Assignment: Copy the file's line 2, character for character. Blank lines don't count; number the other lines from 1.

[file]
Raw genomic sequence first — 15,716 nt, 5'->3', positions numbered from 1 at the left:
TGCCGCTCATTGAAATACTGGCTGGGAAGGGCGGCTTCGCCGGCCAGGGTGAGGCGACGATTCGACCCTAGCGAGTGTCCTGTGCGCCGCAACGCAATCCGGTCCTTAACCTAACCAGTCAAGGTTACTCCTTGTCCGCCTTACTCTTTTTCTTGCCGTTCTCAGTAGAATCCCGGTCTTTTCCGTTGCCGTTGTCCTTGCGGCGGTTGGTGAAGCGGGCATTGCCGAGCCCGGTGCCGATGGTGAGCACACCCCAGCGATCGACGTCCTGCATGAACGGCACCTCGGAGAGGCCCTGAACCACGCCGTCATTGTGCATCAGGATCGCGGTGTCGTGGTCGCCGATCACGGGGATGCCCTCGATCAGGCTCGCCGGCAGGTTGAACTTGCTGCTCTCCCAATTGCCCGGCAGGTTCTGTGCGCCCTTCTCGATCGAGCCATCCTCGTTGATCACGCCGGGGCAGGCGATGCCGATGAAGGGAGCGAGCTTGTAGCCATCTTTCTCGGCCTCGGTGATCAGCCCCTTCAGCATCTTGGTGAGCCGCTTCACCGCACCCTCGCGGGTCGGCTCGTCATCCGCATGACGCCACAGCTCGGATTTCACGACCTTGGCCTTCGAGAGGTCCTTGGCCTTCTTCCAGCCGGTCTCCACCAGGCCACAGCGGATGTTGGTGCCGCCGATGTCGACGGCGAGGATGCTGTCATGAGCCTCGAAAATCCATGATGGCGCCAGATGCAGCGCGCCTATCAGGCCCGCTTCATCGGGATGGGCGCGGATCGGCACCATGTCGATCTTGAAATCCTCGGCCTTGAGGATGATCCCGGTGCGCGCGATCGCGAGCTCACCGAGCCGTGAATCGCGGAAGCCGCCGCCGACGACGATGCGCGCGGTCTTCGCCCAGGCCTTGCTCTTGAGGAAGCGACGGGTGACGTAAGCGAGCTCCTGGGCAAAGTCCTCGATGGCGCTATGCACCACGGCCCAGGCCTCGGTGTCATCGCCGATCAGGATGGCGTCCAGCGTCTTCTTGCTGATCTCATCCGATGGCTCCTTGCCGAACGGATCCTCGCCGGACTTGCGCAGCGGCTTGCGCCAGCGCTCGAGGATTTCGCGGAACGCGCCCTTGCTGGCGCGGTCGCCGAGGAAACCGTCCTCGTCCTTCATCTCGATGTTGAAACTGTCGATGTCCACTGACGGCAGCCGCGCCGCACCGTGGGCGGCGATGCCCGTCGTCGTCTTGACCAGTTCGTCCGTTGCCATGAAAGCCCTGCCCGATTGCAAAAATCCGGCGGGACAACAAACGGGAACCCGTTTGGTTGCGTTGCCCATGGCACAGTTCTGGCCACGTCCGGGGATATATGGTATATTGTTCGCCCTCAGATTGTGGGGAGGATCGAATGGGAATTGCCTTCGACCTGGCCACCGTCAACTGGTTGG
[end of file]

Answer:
TGCCGCTCATTGAAATACTGGCTGGGAAGGGCGGCTTCGCCGGCCAGGGTGAGGCGACGATTCGACCCTAGCGAGTGTCCTGTGCGCCGCAACGCAATCCGGTCCTTAACCTAACCAGTCAAGGTTACTCCTTGTCCGCCTTACTCTTTTTCTTGCCGTTCTCAGTAGAATCCCGGTCTTTTCCGTTGCCGTTGTCCTTGCGGCGGTTGGTGAAGCGGGCATTGCCGAGCCCGGTGCCGATGGTGAGCACACCCCAGCGATCGACGTCCTGCATGAACGGCACCTCGGAGAGGCCCTGAACCACGCCGTCATTGTGCATCAGGATCGCGGTGTCGTGGTCGCCGATCACGGGGATGCCCTCGATCAGGCTCGCCGGCAGGTTGAACTTGCTGCTCTCCCAATTGCCCGGCAGGTTCTGTGCGCCCTTCTCGATCGAGCCATCCTCGTTGATCACGCCGGGGCAGGCGATGCCGATGAAGGGAGCGAGCTTGTAGCCATCTTTCTCGGCCTCGGTGATCAGCCCCTTCAGCATCTTGGTGAGCCGCTTCACCGCACCCTCGCGGGTCGGCTCGTCATCCGCATGACGCCACAGCTCGGATTTCACGACCTTGGCCTTCGAGAGGTCCTTGGCCTTCTTCCAGCCGGTCTCCACCAGGCCACAGCGGATGTTGGTGCCGCCGATGTCGACGGCGAGGATGCTGTCATGAGCCTCGAAAATCCATGATGGCGCCAGATGCAGCGCGCCTATCAGGCCCGCTTCATCGGGATGGGCGCGGATCGGCACCATGTCGATCTTGAAATCCTCGGCCTTGAGGATGATCCCGGTGCGCGCGATCGCGAGCTCACCGAGCCGTGAATCGCGGAAGCCGCCGCCGACGACGATGCGCGCGGTCTTCGCCCAGGCCTTGCTCTTGAGGAAGCGACGGGTGACGTAAGCGAGCTCCTGGGCAAAGTCCTCGATGGCGCTATGCACCACGGCCCAGGCCTCGGTGTCATCGCCGATCAGGATGGCGTCCAGCGTCTTCTTGCTGATCTCATCCGATGGCTCCTTGCCGAACGGATCCTCGCCGGACTTGCGCAGCGGCTTGCGCCAGCGCTCGAGGATTTCGCGGAACGCGCCCTTGCTGGCGCGGTCGCCGAGGAAACCGTCCTCGTCCTTCATCTCGATGTTGAAACTGTCGATGTCCACTGACGGCAGCCGCGCCGCACCGTGGGCGGCGATGCCCGTCGTCGTCTTGACCAGTTCGTCCGTTGCCATGAAAGCCCTGCCCGATTGCAAAAATCCGGCGGGACAACAAACGGGAACCCGTTTGGTTGCGTTGCCCATGGCACAGTTCTGGCCACGTCCGGGGATATATGGTATATTGTTCGCCCTCAGATTGTGGGGAGGATCGAATGGGAATTGCCTTCGACCTGGCCACCGTCAACTGGTTGG